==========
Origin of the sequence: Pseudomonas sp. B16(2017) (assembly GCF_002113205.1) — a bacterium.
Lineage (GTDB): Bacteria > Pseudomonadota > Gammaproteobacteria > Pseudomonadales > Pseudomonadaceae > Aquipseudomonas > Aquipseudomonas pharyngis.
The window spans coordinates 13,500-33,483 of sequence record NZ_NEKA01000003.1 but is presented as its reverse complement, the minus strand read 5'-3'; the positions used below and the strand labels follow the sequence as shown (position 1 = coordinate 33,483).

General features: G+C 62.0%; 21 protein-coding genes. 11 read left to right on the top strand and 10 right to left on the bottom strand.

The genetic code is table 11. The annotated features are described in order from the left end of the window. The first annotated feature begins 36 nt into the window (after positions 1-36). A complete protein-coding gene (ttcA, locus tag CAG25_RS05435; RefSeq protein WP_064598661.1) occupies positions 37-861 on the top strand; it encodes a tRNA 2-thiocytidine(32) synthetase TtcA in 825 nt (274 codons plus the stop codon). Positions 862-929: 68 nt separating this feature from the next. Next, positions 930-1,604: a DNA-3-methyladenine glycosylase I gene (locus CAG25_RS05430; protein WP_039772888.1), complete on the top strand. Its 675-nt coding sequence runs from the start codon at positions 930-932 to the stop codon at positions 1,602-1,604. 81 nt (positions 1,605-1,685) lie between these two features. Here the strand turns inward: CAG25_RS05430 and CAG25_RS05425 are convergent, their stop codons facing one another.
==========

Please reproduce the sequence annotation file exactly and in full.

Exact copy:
Origin of the sequence: Pseudomonas sp. B16(2017) (assembly GCF_002113205.1) — a bacterium.
Lineage (GTDB): Bacteria > Pseudomonadota > Gammaproteobacteria > Pseudomonadales > Pseudomonadaceae > Aquipseudomonas > Aquipseudomonas pharyngis.
The window spans coordinates 13,500-33,483 of sequence record NZ_NEKA01000003.1 but is presented as its reverse complement, the minus strand read 5'-3'; the positions used below and the strand labels follow the sequence as shown (position 1 = coordinate 33,483).

General features: G+C 62.0%; 21 protein-coding genes. 11 read left to right on the top strand and 10 right to left on the bottom strand.

The genetic code is table 11. The annotated features are described in order from the left end of the window. The first annotated feature begins 36 nt into the window (after positions 1-36). A complete protein-coding gene (ttcA, locus tag CAG25_RS05435; RefSeq protein WP_064598661.1) occupies positions 37-861 on the top strand; it encodes a tRNA 2-thiocytidine(32) synthetase TtcA in 825 nt (274 codons plus the stop codon). Positions 862-929: 68 nt separating this feature from the next. Next, positions 930-1,604: a DNA-3-methyladenine glycosylase I gene (locus CAG25_RS05430; protein WP_039772888.1), complete on the top strand. Its 675-nt coding sequence runs from the start codon at positions 930-932 to the stop codon at positions 1,602-1,604. 81 nt (positions 1,605-1,685) lie between these two features. Here the strand turns inward: CAG25_RS05430 and CAG25_RS05425 are convergent, their stop codons facing one another.